Wroclaw-memorial-to-slaughtered-animals by Alice Crary

Why Philosophy Needs Literature: Interview with Alice Crary

Alice Crary is a moral philosopher. She is currently Associate Professor and Chair of Philosophy at the New School for Social Research, and her most recent book is Inside Ethics: On the Demands of Moral Thought (Harvard, 2016).  I spoke with Alice about why philosophy needs literature, humanities, and the arts.

Why do you think that philosophy (in general) needs literature, the humanities, and other arts?  

The answer to that question goes to the heart of my recent book Inside Ethics which is—this is one way of putting it—an argument for placing greater importance on the humanities, including literature and the other arts, within moral philosophy in particular. I bring out how we need these disciplines’ non-neutral methods to arrive at the kinds of empirical images of human beings, and also of animals, that we seek in ethics. One of my core claims is that, absent humanistic methods, we can’t bring clearly into view certain egregious wrongs to human beings and to animals.

There is a moral here that extends beyond ethics. I set out to challenge ingrained ideas about how we get the world into view in a manner pertinent to ethics, showing that humanistic and literary contributions are immediately relevant. Along the way, I contest received beliefs about what objectivity and rationality are like. What emerges is a lesson that has application in every part of philosophy—a lesson about needing to widen our understanding of the objective world, and of the types of thinking capable of revealing it. In the book, I bring these ideas to bear, for instance, on philosophy of mind, arguing that our thinking has to reflect this new framework if we are to do justice to mental phenomena.

How did you come to appreciate literature, humanities, and the arts?  

My interests in these domains as decisive for philosophy developed relatively late, when I was already in graduate school, in the mid 1990s. I was at the University of Pittsburgh, and my partner was living in Boston. To endure the drive back and forth between the two cities—I think it took me about eleven hours—I started checking out books-on-tape from the university library. The collection was limited, slanted heavily toward the British novel, but not bad. I listened to, for instance, the Brontës, George Elliot, Forster, Austen, Dickens and Henry James. I also listened to criticism, biography and history. I was hooked, and to this day I overindulge in audiobooks.

But in those days, outside the car, I would sometimes start a novel and not sleep for a few days until I had finished it. A friend of mine said: “If you’re going to do that, you had better make it part of your research.” It was good advice.

And just a little bit later, while still a graduate student, I spent a year at Harvard, where I worked as a teaching assistant for Stanley Cavell’s big film course, and began in earnest an education in film.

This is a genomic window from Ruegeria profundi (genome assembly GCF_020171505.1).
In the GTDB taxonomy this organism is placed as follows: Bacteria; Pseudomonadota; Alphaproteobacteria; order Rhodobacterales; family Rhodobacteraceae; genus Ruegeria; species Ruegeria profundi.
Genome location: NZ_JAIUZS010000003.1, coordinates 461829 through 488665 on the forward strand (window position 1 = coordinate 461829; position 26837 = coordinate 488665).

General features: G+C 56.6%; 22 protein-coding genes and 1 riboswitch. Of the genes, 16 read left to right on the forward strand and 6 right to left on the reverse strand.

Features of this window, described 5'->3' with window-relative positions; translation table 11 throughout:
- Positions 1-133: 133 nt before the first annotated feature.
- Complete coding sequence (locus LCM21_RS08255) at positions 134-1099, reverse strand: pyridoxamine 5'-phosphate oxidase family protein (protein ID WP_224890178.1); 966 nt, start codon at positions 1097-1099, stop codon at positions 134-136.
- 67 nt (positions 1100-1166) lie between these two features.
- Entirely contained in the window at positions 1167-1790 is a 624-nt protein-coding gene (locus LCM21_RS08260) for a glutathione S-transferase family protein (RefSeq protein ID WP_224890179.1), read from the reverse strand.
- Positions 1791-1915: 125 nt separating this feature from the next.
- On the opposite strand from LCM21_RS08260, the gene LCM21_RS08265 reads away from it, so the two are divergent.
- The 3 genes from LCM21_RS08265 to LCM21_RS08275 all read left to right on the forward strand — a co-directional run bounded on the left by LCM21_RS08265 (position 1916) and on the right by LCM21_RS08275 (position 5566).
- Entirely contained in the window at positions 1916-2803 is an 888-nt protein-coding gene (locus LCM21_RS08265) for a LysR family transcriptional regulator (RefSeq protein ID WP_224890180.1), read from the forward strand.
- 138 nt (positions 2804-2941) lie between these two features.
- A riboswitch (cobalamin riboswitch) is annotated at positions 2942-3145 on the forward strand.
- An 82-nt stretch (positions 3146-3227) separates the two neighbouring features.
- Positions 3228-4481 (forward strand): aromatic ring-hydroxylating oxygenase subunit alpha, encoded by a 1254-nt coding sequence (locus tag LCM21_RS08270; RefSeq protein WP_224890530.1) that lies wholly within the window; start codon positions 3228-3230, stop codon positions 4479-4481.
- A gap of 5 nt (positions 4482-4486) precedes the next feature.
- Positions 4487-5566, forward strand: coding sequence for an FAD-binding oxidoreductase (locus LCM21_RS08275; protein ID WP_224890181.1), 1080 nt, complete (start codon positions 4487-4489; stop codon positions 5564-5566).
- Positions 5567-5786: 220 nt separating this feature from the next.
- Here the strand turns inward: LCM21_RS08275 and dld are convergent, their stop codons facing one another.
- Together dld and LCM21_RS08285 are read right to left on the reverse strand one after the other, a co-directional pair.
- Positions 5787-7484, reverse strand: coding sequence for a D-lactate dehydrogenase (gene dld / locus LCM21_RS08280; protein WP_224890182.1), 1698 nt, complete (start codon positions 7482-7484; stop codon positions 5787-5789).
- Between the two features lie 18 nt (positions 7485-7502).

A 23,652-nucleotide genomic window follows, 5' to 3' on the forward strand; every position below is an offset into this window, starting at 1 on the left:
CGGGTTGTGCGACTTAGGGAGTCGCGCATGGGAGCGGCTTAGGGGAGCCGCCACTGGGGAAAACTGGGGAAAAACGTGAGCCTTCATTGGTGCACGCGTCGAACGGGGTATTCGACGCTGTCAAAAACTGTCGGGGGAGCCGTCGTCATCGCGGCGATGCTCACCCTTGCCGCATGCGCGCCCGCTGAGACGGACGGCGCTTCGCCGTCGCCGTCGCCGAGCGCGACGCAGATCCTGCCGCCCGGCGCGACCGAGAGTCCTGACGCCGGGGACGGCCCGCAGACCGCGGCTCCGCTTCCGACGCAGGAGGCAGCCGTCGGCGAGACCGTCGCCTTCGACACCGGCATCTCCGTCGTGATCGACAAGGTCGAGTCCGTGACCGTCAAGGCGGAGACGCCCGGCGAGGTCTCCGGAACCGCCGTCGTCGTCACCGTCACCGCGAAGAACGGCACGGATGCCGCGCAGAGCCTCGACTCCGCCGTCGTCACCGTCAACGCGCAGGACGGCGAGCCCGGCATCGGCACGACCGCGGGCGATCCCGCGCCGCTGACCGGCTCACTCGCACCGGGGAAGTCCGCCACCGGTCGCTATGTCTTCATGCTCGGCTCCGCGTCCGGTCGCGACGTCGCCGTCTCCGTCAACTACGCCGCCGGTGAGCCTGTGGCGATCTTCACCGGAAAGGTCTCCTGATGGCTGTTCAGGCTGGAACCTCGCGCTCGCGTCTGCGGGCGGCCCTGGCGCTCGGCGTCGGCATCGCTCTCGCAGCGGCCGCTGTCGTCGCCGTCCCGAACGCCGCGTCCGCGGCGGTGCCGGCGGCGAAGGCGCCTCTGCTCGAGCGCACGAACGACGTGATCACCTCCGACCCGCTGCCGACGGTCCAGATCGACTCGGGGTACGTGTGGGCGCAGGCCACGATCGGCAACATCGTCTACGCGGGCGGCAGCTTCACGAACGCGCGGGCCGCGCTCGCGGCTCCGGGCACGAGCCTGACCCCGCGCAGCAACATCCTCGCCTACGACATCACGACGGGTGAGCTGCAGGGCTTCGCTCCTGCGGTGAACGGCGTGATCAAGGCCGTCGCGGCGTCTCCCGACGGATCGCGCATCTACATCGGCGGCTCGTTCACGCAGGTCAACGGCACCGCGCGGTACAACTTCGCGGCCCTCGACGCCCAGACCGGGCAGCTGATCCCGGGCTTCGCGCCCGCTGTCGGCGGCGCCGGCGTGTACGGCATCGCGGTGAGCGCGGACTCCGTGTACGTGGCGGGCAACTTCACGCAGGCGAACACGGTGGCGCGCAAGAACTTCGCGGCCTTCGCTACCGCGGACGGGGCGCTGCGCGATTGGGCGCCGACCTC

It wasn’t long before I realized that what I was reading and watching was exciting for me in large part on account of my philosophical interests. At the time I was exploring—in relation to strands of 20th century British and American moral philosophy, and also in relation to phenomenology—conceptions of cognitive and moral development according to which our ability to understand morally and politically salient aspects of the world is tied essentially to the growth of sensibility. Some of the literary works and films I was exploring invited imaginative engagement in situations foreign to me, and this made it possible to bring into focus relationships and circumstances in my life that I hadn’t understood. So I had in my own experience a model for ideas about moral and intellectual formation that had already struck me as very plausible.

What works outside of academic philosophy have been the biggest influences on your thinking?  

It’s an interesting question—I hadn’t thought about my work specifically in these terms. Although there are some works to which I return at intervals, different works have been important for me at different times.

As I was arriving at some of my views about ethics and connecting them with literary themes—in graduate school—I was also starting to seriously explore social criticism, especially feminist social criticism. Together with other things I was reading in moral epistemology, I read, for instance, Marilyn Frye, bell hooks, Audre Lorde and Adrienne Rich, and, together with other literature I was reading, I went through works of authors such as Susan Glaspell, Charlotte Perkins Gilman, Doris Lessing and Toni Morrison. Many of these authors were very important to me as I first tried to make sense of feminist ideas and first got involved in feminist politics.